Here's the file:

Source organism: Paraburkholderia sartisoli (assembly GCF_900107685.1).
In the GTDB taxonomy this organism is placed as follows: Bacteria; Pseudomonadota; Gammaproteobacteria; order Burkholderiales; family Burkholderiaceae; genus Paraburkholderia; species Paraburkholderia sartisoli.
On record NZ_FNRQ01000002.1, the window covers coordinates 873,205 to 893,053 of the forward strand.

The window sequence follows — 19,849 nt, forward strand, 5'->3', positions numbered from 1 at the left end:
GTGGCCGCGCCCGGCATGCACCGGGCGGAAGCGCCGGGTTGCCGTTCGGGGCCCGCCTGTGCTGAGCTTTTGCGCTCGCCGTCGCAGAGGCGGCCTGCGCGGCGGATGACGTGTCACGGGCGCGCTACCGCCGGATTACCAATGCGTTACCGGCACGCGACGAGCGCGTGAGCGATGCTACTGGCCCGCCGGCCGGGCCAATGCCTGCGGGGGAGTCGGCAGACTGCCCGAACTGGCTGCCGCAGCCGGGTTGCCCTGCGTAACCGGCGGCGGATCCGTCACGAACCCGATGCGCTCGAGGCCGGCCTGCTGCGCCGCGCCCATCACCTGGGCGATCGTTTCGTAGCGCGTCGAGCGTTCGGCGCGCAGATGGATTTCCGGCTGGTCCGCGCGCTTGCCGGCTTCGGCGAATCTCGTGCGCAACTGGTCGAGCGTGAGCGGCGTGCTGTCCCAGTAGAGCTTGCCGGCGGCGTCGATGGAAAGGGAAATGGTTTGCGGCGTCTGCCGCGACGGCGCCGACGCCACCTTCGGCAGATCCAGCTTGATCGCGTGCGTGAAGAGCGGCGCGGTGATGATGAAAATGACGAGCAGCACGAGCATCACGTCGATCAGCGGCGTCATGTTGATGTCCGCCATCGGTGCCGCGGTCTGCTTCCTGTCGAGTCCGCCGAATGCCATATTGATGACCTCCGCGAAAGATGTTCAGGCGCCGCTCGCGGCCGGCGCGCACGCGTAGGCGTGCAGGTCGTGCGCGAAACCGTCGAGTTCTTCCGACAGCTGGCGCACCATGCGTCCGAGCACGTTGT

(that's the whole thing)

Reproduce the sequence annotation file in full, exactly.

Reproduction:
Source organism: Paraburkholderia sartisoli (assembly GCF_900107685.1).
In the GTDB taxonomy this organism is placed as follows: Bacteria; Pseudomonadota; Gammaproteobacteria; order Burkholderiales; family Burkholderiaceae; genus Paraburkholderia; species Paraburkholderia sartisoli.
On record NZ_FNRQ01000002.1, the window covers coordinates 873,205 to 893,053 of the forward strand.

The window sequence follows — 19,849 nt, forward strand, 5'->3', positions numbered from 1 at the left end:
GTGGCCGCGCCCGGCATGCACCGGGCGGAAGCGCCGGGTTGCCGTTCGGGGCCCGCCTGTGCTGAGCTTTTGCGCTCGCCGTCGCAGAGGCGGCCTGCGCGGCGGATGACGTGTCACGGGCGCGCTACCGCCGGATTACCAATGCGTTACCGGCACGCGACGAGCGCGTGAGCGATGCTACTGGCCCGCCGGCCGGGCCAATGCCTGCGGGGGAGTCGGCAGACTGCCCGAACTGGCTGCCGCAGCCGGGTTGCCCTGCGTAACCGGCGGCGGATCCGTCACGAACCCGATGCGCTCGAGGCCGGCCTGCTGCGCCGCGCCCATCACCTGGGCGATCGTTTCGTAGCGCGTCGAGCGTTCGGCGCGCAGATGGATTTCCGGCTGGTCCGCGCGCTTGCCGGCTTCGGCGAATCTCGTGCGCAACTGGTCGAGCGTGAGCGGCGTGCTGTCCCAGTAGAGCTTGCCGGCGGCGTCGATGGAAAGGGAAATGGTTTGCGGCGTCTGCCGCGACGGCGCCGACGCCACCTTCGGCAGATCCAGCTTGATCGCGTGCGTGAAGAGCGGCGCGGTGATGATGAAAATGACGAGCAGCACGAGCATCACGTCGATCAGCGGCGTCATGTTGATGTCCGCCATCGGTGCCGCGGTCTGCTTCCTGTCGAGTCCGCCGAATGCCATATTGATGACCTCCGCGAAAGATGTTCAGGCGCCGCTCGCGGCCGGCGCGCACGCGTAGGCGTGCAGGTCGTGCGCGAAACCGTCGAGTTCTTCCGACAGCTGGCGCACCATGCGTCCGAGCACGTTGT